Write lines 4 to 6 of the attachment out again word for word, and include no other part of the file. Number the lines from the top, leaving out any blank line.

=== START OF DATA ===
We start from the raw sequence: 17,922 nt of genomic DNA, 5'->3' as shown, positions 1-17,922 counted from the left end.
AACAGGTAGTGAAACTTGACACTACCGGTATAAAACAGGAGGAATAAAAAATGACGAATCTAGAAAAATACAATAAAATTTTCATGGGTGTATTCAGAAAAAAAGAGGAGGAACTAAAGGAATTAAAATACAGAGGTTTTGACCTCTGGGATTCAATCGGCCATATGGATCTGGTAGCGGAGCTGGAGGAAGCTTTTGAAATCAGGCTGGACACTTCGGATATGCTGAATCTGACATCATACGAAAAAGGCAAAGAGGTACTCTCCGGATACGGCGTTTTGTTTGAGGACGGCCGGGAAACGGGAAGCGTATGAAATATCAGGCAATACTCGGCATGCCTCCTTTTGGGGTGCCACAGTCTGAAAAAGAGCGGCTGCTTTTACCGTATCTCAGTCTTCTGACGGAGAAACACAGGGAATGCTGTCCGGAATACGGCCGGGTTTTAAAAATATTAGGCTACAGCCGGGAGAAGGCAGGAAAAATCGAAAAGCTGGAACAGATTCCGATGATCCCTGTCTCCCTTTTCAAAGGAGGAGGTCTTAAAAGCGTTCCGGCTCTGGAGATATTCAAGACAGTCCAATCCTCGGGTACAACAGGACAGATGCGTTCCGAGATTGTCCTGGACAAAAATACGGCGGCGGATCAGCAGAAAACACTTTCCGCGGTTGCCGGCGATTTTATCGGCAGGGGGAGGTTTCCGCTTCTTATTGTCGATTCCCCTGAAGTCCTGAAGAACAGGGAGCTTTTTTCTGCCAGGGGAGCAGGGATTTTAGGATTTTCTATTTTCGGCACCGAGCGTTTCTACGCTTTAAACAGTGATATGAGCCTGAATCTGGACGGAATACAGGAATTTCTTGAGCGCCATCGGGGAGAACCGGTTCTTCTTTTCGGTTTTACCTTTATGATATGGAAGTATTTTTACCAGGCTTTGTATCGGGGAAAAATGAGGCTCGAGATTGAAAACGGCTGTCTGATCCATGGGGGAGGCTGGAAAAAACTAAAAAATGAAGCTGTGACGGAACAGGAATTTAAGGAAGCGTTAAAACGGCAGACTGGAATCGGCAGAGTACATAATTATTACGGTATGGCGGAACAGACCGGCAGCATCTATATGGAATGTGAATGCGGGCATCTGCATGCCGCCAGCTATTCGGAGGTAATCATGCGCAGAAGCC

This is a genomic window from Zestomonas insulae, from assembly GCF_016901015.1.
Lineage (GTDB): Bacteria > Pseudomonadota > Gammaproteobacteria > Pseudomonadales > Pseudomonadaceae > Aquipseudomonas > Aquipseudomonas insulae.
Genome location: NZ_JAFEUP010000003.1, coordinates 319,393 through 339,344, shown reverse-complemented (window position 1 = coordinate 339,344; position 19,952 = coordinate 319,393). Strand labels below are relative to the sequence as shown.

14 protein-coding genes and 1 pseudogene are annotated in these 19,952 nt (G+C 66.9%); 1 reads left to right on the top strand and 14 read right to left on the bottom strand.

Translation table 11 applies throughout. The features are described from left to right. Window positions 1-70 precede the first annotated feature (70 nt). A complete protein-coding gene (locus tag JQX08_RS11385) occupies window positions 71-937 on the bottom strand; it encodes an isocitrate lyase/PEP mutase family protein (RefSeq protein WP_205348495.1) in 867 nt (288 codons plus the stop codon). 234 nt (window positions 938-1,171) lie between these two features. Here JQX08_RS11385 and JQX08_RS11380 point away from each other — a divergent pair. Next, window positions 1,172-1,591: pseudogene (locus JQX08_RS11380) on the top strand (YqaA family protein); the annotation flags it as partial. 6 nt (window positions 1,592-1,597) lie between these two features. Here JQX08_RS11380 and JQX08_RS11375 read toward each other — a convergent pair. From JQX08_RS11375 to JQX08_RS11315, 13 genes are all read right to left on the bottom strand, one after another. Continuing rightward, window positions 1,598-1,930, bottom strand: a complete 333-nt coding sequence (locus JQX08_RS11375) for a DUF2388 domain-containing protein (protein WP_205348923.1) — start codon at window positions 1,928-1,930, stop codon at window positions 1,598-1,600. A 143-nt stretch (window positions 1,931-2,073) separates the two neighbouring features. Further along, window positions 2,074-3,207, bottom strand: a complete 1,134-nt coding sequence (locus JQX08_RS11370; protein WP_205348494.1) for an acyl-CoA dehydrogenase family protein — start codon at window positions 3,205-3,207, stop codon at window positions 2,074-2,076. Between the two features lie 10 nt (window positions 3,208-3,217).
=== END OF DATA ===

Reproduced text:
Lineage (GTDB): Bacteria > Pseudomonadota > Gammaproteobacteria > Pseudomonadales > Pseudomonadaceae > Aquipseudomonas > Aquipseudomonas insulae.
Genome location: NZ_JAFEUP010000003.1, coordinates 319,393 through 339,344, shown reverse-complemented (window position 1 = coordinate 339,344; position 19,952 = coordinate 319,393). Strand labels below are relative to the sequence as shown.

14 protein-coding genes and 1 pseudogene are annotated in these 19,952 nt (G+C 66.9%); 1 reads left to right on the top strand and 14 read right to left on the bottom strand.